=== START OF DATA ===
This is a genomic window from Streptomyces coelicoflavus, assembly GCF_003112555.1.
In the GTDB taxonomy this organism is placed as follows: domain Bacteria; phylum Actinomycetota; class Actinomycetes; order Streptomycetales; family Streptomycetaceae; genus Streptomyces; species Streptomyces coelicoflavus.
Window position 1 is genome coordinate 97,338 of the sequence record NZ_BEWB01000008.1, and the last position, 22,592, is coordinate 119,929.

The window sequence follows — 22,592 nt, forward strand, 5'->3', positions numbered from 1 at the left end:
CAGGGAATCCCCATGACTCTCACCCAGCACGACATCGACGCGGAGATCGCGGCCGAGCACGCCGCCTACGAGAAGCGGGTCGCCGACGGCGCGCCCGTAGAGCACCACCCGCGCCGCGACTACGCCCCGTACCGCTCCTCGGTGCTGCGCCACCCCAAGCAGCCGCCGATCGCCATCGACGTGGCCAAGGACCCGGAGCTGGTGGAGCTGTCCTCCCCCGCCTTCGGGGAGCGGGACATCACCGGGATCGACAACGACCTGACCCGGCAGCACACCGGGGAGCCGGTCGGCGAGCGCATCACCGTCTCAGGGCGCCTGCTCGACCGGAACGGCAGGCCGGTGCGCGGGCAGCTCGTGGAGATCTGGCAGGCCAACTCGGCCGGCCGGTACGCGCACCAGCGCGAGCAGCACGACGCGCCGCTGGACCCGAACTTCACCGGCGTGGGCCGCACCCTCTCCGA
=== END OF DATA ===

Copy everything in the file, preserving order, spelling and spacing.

This is a genomic window from Streptomyces coelicoflavus, assembly GCF_003112555.1.
In the GTDB taxonomy this organism is placed as follows: domain Bacteria; phylum Actinomycetota; class Actinomycetes; order Streptomycetales; family Streptomycetaceae; genus Streptomyces; species Streptomyces coelicoflavus.
Window position 1 is genome coordinate 97,338 of the sequence record NZ_BEWB01000008.1, and the last position, 22,592, is coordinate 119,929.

The window sequence follows — 22,592 nt, forward strand, 5'->3', positions numbered from 1 at the left end:
CAGGGAATCCCCATGACTCTCACCCAGCACGACATCGACGCGGAGATCGCGGCCGAGCACGCCGCCTACGAGAAGCGGGTCGCCGACGGCGCGCCCGTAGAGCACCACCCGCGCCGCGACTACGCCCCGTACCGCTCCTCGGTGCTGCGCCACCCCAAGCAGCCGCCGATCGCCATCGACGTGGCCAAGGACCCGGAGCTGGTGGAGCTGTCCTCCCCCGCCTTCGGGGAGCGGGACATCACCGGGATCGACAACGACCTGACCCGGCAGCACACCGGGGAGCCGGTCGGCGAGCGCATCACCGTCTCAGGGCGCCTGCTCGACCGGAACGGCAGGCCGGTGCGCGGGCAGCTCGTGGAGATCTGGCAGGCCAACTCGGCCGGCCGGTACGCGCACCAGCGCGAGCAGCACGACGCGCCGCTGGACCCGAACTTCACCGGCGTGGGCCGCACCCTCTCCGA